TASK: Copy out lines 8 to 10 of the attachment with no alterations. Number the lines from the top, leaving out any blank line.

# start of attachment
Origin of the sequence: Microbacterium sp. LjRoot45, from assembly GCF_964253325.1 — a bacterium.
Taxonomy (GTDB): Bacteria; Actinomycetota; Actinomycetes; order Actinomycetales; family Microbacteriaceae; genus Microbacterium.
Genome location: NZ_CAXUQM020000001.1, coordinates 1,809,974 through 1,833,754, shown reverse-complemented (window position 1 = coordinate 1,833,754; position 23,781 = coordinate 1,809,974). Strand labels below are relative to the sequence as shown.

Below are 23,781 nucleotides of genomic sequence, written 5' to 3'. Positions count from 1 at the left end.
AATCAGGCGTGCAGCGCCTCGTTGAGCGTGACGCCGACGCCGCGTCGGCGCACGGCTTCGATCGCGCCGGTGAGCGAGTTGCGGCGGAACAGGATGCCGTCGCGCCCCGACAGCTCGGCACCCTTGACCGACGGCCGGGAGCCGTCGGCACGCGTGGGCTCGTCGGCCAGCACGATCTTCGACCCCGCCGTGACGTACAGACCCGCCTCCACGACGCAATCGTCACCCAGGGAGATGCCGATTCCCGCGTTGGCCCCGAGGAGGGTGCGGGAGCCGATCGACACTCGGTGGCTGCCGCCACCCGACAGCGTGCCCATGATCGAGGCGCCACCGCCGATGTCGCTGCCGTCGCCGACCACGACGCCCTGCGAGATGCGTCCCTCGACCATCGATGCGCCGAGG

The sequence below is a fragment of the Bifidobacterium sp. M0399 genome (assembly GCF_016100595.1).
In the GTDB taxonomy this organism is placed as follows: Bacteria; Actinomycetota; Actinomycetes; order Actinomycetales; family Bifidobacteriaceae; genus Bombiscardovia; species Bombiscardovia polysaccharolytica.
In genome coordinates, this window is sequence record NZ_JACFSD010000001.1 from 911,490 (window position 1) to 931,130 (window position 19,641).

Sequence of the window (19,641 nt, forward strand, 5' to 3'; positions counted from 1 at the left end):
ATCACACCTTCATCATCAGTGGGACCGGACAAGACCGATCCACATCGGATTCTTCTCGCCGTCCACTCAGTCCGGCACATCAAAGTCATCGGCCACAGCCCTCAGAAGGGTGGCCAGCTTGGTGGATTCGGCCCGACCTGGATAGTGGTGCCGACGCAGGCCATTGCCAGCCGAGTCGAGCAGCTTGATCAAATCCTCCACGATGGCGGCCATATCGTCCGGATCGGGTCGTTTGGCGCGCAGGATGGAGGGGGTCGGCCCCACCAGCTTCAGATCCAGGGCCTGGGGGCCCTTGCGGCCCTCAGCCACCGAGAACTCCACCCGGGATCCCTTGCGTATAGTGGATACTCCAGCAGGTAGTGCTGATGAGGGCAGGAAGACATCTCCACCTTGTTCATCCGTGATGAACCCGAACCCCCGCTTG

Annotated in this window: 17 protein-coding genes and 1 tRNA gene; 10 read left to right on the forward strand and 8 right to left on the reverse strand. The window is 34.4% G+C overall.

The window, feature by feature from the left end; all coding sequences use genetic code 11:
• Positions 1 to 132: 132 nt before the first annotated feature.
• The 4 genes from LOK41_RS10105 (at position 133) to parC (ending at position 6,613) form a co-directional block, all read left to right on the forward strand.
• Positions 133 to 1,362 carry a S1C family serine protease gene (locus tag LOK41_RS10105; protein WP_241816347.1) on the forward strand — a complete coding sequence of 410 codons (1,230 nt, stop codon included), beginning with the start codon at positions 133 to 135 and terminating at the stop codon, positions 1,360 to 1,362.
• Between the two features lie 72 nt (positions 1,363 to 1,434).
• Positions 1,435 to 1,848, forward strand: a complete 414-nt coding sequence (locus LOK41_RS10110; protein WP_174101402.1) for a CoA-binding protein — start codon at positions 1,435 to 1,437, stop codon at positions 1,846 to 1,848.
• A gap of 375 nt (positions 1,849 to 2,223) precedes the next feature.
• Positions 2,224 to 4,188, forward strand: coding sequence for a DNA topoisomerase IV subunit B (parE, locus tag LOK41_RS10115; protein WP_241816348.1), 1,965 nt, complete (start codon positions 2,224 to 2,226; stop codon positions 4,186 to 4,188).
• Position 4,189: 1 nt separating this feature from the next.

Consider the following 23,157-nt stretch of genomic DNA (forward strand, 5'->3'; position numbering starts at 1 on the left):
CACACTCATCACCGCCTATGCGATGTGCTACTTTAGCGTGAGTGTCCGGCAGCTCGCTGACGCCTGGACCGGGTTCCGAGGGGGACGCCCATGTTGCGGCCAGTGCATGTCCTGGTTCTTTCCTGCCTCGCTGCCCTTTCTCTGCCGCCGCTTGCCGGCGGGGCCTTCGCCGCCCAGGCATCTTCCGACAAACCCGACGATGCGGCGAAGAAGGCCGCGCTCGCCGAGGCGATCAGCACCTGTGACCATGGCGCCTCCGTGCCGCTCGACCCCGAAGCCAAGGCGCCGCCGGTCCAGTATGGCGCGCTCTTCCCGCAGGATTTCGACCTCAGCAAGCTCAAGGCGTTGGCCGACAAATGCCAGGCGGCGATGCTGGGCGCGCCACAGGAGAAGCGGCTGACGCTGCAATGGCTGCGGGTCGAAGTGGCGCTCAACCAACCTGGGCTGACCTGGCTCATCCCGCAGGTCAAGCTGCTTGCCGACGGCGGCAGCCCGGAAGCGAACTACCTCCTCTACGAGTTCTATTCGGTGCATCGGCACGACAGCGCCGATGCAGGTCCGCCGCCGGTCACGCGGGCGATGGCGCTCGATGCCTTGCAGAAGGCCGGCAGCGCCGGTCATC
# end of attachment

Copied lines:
In genome coordinates, this window is sequence record NZ_JACFSD010000001.1 from 911,490 (window position 1) to 931,130 (window position 19,641).

Sequence of the window (19,641 nt, forward strand, 5' to 3'; positions counted from 1 at the left end):
ATCACACCTTCATCATCAGTGGGACCGGACAAGACCGATCCACATCGGATTCTTCTCGCCGTCCACTCAGTCCGGCACATCAAAGTCATCGGCCACAGCCCTCAGAAGGGTGGCCAGCTTGGTGGATTCGGCCCGACCTGGATAGTGGTGCCGACGCAGGCCATTGCCAGCCGAGTCGAGCAGCTTGATCAAATCCTCCACGATGGCGGCCATATCGTCCGGATCGGGTCGTTTGGCGCGCAGGATGGAGGGGGTCGGCCCCACCAGCTTCAGATCCAGGGCCTGGGGGCCCTTGCGGCCCTCAGCCACCGAGAACTCCACCCGGGATCCCTTGCGTATAGTGGATACTCCAGCAGGTAGTGCTGATGAGGGCAGGAAGACATCTCCACCTTGTTCATCCGTGATGAACCCGAACCCCCGCTTG